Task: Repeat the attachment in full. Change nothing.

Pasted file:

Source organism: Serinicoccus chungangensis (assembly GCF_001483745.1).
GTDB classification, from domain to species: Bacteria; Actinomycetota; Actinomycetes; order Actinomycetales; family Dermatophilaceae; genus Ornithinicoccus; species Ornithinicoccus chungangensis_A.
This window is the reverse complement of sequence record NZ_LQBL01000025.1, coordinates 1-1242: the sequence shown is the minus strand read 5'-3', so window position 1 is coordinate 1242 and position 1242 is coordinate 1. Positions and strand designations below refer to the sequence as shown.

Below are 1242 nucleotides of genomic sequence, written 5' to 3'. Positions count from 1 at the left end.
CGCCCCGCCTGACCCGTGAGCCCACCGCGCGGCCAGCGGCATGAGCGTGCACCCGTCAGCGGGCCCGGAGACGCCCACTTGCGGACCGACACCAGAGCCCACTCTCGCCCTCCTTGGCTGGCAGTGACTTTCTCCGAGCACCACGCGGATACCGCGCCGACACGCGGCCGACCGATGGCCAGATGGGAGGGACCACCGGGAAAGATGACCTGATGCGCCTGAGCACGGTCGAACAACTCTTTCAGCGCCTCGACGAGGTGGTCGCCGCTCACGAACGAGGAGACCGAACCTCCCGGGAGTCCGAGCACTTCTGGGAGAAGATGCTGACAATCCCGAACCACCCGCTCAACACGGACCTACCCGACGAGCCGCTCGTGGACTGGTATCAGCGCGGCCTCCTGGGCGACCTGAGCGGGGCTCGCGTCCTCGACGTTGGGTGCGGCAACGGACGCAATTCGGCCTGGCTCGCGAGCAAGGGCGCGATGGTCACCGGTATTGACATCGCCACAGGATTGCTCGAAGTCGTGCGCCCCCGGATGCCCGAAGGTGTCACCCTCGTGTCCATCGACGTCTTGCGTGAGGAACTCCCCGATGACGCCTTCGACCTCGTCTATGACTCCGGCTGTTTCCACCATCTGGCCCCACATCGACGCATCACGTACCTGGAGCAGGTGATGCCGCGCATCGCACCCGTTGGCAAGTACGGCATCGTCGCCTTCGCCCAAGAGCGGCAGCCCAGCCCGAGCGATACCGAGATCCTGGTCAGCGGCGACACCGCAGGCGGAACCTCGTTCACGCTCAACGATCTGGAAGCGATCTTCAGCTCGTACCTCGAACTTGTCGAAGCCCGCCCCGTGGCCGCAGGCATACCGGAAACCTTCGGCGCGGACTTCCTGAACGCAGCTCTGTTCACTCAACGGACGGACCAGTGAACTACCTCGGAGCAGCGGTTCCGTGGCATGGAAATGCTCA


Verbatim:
Source organism: Serinicoccus chungangensis (assembly GCF_001483745.1).
GTDB classification, from domain to species: Bacteria; Actinomycetota; Actinomycetes; order Actinomycetales; family Dermatophilaceae; genus Ornithinicoccus; species Ornithinicoccus chungangensis_A.
This window is the reverse complement of sequence record NZ_LQBL01000025.1, coordinates 1-1242: the sequence shown is the minus strand read 5'-3', so window position 1 is coordinate 1242 and position 1242 is coordinate 1. Positions and strand designations below refer to the sequence as shown.

Below are 1242 nucleotides of genomic sequence, written 5' to 3'. Positions count from 1 at the left end.
CGCCCCGCCTGACCCGTGAGCCCACCGCGCGGCCAGCGGCATGAGCGTGCACCCGTCAGCGGGCCCGGAGACGCCCACTTGCGGACCGACACCAGAGCCCACTCTCGCCCTCCTTGGCTGGCAGTGACTTTCTCCGAGCACCACGCGGATACCGCGCCGACACGCGGCCGACCGATGGCCAGATGGGAGGGACCACCGGGAAAGATGACCTGATGCGCCTGAGCACGGTCGAACAACTCTTTCAGCGCCTCGACGAGGTGGTCGCCGCTCACGAACGAGGAGACCGAACCTCCCGGGAGTCCGAGCACTTCTGGGAGAAGATGCTGACAATCCCGAACCACCCGCTCAACACGGACCTACCCGACGAGCCGCTCGTGGACTGGTATCAGCGCGGCCTCCTGGGCGACCTGAGCGGGGCTCGCGTCCTCGACGTTGGGTGCGGCAACGGACGCAATTCGGCCTGGCTCGCGAGCAAGGGCGCGATGGTCACCGGTATTGACATCGCCACAGGATTGCTCGAAGTCGTGCGCCCCCGGATGCCCGAAGGTGTCACCCTCGTGTCCATCGACGTCTTGCGTGAGGAACTCCCCGATGACGCCTTCGACCTCGTCTATGACTCCGGCTGTTTCCACCATCTGGCCCCACATCGACGCATCACGTACCTGGAGCAGGTGATGCCGCGCATCGCACCCGTTGGCAAGTACGGCATCGTCGCCTTCGCCCAAGAGCGGCAGCCCAGCCCGAGCGATACCGAGATCCTGGTCAGCGGCGACACCGCAGGCGGAACCTCGTTCACGCTCAACGATCTGGAAGCGATCTTCAGCTCGTACCTCGAACTTGTCGAAGCCCGCCCCGTGGCCGCAGGCATACCGGAAACCTTCGGCGCGGACTTCCTGAACGCAGCTCTGTTCACTCAACGGACGGACCAGTGAACTACCTCGGAGCAGCGGTTCCGTGGCATGGAAATGCTCA